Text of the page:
44. Prom the above discussion, it is evident that the anticipated losses on account of nature of expenditure/accrued liability, have to be taken into account while preparing financial statements.

xxxxxxx

58. In view of the above discussion, we allow the assessee’s appeal for the following reasons:-

I) A binding obligation accrued against the assessee the minute it entered into forward foreign exchange contracts.

II) A consistent method of accounting followed by assessee cannot be disregarded only on the ground that a better method could be adopted.

iii) The assessee has consistently followed the same method of accounting in regard to recognition of profit or loss both, in respect of forward foreign exchange contract as per the rate prevailing on March 31.

iv) A liability is said to have crystallized when a pending obligation on the-balance sheet date is determinable with reasonable certainty. The considerations for accounting the income are entirely on different footing.

v) As per AS-11, when the transaction is not settled in the same accounting period as that in which it occurred, the exchange difference arises over more than one accounting period.

vi) The forward foreign exchange contracts have all the trappings of stock in- trade.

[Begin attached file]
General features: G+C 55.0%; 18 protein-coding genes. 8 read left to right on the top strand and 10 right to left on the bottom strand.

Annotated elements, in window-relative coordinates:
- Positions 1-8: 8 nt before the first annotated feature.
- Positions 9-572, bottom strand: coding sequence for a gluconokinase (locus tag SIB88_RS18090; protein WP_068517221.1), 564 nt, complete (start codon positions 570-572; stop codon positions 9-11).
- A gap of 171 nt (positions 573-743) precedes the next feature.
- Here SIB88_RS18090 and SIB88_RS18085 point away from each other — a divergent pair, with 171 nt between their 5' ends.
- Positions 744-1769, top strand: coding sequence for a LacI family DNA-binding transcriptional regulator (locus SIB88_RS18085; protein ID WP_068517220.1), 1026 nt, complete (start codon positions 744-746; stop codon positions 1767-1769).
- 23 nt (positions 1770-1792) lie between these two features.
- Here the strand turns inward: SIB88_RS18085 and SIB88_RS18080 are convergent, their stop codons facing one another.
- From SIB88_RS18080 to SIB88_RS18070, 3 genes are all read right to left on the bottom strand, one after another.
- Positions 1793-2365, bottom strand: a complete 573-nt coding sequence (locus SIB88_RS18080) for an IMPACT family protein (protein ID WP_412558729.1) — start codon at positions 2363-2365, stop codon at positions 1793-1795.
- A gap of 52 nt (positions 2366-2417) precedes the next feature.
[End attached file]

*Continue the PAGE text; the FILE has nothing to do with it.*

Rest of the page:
vii) In view of the decision of Hon’ble Supreme Court in the wise of Woodward Governor India (1) P. Ltd., the assessec’s claim is allowable.

viii) in the ultimate analysis, there is no revenue effect and it is only the timing of taxation of loss/profit.

59. We, accordingly, hold that where a forward contract is entered into by the assessee lo sell the foreign currency at on agreed price at a future date falling beyond the last date of accounting period, the loss is incurred to the assessee on account of evaluation of the contract on the last dale of the accounting period i.e. before the date of maturity of the forward contract.”

Kind attention is further invited to the recent decision of the Delhi Bench of the Tribunal in the case of Bochtel India P. Ltd. v. Addl. C1T: 146 1TD 733, wherein the Tribunal held as under: